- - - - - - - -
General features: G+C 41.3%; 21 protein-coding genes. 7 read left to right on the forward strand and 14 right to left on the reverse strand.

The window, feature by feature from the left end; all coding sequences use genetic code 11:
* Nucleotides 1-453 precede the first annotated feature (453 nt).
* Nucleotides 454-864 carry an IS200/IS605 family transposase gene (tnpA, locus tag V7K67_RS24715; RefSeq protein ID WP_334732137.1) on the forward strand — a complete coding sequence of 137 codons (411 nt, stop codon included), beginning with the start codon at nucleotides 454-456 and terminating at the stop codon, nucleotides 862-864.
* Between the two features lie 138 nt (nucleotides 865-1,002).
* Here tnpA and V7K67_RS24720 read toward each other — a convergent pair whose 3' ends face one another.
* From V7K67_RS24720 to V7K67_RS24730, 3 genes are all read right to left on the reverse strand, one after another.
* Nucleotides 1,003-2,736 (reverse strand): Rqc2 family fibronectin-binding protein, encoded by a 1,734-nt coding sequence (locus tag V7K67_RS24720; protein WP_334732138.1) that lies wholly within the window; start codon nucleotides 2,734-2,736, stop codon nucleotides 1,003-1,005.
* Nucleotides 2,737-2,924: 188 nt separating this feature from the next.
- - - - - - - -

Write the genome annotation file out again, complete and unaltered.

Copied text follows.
General features: G+C 41.3%; 21 protein-coding genes. 7 read left to right on the forward strand and 14 right to left on the reverse strand.

The window, feature by feature from the left end; all coding sequences use genetic code 11:
* Nucleotides 1-453 precede the first annotated feature (453 nt).
* Nucleotides 454-864 carry an IS200/IS605 family transposase gene (tnpA, locus tag V7K67_RS24715; RefSeq protein ID WP_334732137.1) on the forward strand — a complete coding sequence of 137 codons (411 nt, stop codon included), beginning with the start codon at nucleotides 454-456 and terminating at the stop codon, nucleotides 862-864.
* Between the two features lie 138 nt (nucleotides 865-1,002).
* Here tnpA and V7K67_RS24720 read toward each other — a convergent pair whose 3' ends face one another.
* From V7K67_RS24720 to V7K67_RS24730, 3 genes are all read right to left on the reverse strand, one after another.
* Nucleotides 1,003-2,736 (reverse strand): Rqc2 family fibronectin-binding protein, encoded by a 1,734-nt coding sequence (locus tag V7K67_RS24720; protein WP_334732138.1) that lies wholly within the window; start codon nucleotides 2,734-2,736, stop codon nucleotides 1,003-1,005.
* Nucleotides 2,737-2,924: 188 nt separating this feature from the next.